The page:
And my final choice is actually Reservoir Dogs. I know I know, don’t get me wrong. Its classic status is entirely justified, but again I think its strengths go hand in hand with its weaknesses, those being the low budget and youthful exuberance with which it was made. It’s bursting with energy and wildly entertaining, but rough around the edges. And the faulty squib takes me out of the film every time.


#8

I dont think Dogs has any weaknesses really. Ive watched it at least 100 times since 1992, and I can keep watching it and still enjoy it for the characters, action, music, humor. A low budget isnt a weakness and a squib isnt a weakness. Thats the first time Ive ever even heard someone point that out


#9

I can only speak from my own perspective. I don’t mean to suggest that I don’t love it despite or in some ways even for those very reasons though. That’s something about QT’s films that I find fascinating. I can simultaneously love and dislike the same aspects of them. That’s also what makes it difficult for me to think of them in terms of favorites or least favorites.

Re: the squib… really? A character just drops dead without anyone actually shooting him and you’ve never heard anyone suggest that it could be a problem? Ultimately it just becomes kind of an amusing part of the fabric of that film for me, but it definitely jumps out at me as a mistake.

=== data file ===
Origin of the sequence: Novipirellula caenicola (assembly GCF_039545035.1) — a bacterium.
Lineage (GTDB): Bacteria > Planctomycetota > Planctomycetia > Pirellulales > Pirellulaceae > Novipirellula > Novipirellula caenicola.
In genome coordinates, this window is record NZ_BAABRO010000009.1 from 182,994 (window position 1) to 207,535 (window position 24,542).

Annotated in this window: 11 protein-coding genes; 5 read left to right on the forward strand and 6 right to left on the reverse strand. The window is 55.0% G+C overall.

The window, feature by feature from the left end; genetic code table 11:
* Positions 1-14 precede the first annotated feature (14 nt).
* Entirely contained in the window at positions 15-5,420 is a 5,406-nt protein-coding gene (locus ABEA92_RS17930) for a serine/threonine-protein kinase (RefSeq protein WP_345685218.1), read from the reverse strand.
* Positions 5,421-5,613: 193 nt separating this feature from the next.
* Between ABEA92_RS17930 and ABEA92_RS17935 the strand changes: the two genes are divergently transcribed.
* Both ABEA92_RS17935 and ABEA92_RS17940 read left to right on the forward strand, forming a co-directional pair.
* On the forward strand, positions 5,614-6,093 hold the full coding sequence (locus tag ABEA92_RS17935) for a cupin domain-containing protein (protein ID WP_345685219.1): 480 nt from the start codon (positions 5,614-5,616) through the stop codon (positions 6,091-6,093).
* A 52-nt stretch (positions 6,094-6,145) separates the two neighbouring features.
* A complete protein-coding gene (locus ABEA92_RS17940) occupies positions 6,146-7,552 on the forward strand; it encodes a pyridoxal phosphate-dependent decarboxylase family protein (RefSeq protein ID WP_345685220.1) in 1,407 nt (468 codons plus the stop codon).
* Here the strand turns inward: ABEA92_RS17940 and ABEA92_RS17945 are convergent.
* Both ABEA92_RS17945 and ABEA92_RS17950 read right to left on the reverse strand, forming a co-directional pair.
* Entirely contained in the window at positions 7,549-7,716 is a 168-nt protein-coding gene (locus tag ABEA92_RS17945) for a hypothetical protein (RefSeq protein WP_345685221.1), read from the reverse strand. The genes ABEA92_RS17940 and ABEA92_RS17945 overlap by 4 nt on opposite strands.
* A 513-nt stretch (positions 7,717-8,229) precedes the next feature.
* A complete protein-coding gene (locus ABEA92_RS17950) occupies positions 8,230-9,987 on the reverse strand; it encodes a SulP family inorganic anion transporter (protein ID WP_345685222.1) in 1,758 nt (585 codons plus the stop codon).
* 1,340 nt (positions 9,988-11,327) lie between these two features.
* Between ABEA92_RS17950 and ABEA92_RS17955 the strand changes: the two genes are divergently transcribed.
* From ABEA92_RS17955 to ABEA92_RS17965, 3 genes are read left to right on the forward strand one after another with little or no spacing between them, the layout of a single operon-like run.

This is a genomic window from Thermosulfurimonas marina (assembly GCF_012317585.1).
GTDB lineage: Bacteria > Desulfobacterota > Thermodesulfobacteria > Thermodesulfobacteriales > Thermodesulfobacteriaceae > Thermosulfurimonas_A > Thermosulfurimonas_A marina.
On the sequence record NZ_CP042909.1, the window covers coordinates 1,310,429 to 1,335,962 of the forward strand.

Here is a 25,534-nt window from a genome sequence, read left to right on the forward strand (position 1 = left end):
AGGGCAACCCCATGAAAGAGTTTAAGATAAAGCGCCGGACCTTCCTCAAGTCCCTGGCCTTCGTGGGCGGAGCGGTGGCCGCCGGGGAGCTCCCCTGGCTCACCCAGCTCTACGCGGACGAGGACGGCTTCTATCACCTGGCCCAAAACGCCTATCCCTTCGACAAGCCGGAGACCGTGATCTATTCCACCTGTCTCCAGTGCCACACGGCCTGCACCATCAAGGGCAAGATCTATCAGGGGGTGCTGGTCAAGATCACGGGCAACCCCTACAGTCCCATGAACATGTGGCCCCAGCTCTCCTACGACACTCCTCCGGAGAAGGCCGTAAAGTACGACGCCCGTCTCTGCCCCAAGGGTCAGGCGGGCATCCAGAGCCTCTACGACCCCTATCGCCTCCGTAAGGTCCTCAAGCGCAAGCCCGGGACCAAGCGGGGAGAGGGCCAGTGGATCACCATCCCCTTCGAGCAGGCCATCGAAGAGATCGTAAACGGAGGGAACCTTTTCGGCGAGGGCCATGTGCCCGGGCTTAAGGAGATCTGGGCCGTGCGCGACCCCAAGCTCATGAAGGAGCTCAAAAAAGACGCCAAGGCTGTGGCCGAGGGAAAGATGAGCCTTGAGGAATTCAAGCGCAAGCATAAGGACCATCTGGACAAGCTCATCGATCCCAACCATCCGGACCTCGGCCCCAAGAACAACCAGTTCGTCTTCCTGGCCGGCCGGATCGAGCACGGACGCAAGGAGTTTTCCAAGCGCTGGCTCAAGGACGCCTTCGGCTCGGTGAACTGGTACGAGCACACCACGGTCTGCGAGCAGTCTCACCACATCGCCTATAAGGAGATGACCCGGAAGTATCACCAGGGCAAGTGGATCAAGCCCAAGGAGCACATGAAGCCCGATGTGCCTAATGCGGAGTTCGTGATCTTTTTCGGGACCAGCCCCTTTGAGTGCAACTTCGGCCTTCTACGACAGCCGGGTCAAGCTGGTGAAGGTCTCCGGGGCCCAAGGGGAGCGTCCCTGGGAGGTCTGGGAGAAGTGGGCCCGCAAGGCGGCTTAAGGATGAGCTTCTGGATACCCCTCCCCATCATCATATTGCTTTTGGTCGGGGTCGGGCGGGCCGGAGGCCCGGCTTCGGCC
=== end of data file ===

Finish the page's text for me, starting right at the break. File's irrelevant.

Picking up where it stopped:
#10

What squib are you referring to? Theres a lot of gunshots going off in it

And a single off kilter squib effect in a theatrical film isnt enough to ruin a entire film for me. If I was that particular about little goofs or errors I would hate a ton of movies.

Note: NiceGuy Eddie also leaves his phone on the table as they leave in the opening credits. Thats a huge goof. But its there and I dont care

Theres things in movies I dislike, but its usually about big things like the overall quality, story/plot, actors. I think I described everything I didnt like about Hateful Eight in detail. It wasnt “The lighting wasnt right in that shot” or SFX type stuff


#11

I’m talking about the squib that went off accidentally, causing Chris Penn to act like he got shot even though no one actually shot him. It was a total goof, but they didn’t have the budget to do it again. If it was something small I wouldn’t care, but Nice Guy Eddie literally dies for no reason. That’s a fairly major problem in my eyes.


#12

Oh the Who Shot Nice Guy Eddie thing. That really never bothered me. I think the movie is still great regardless of that goof.


#13

Don’t get me wrong. I still think it’s a great movie too. It’s just things like that which keep it from being one of my favorite QT flicks. I just like him having a bit more control and precision in his filmmaking choices. On the other hand, the music alone is nearly enough to make it one of my favorites anyway. Regardless, it’s easily one of the best debuts ever.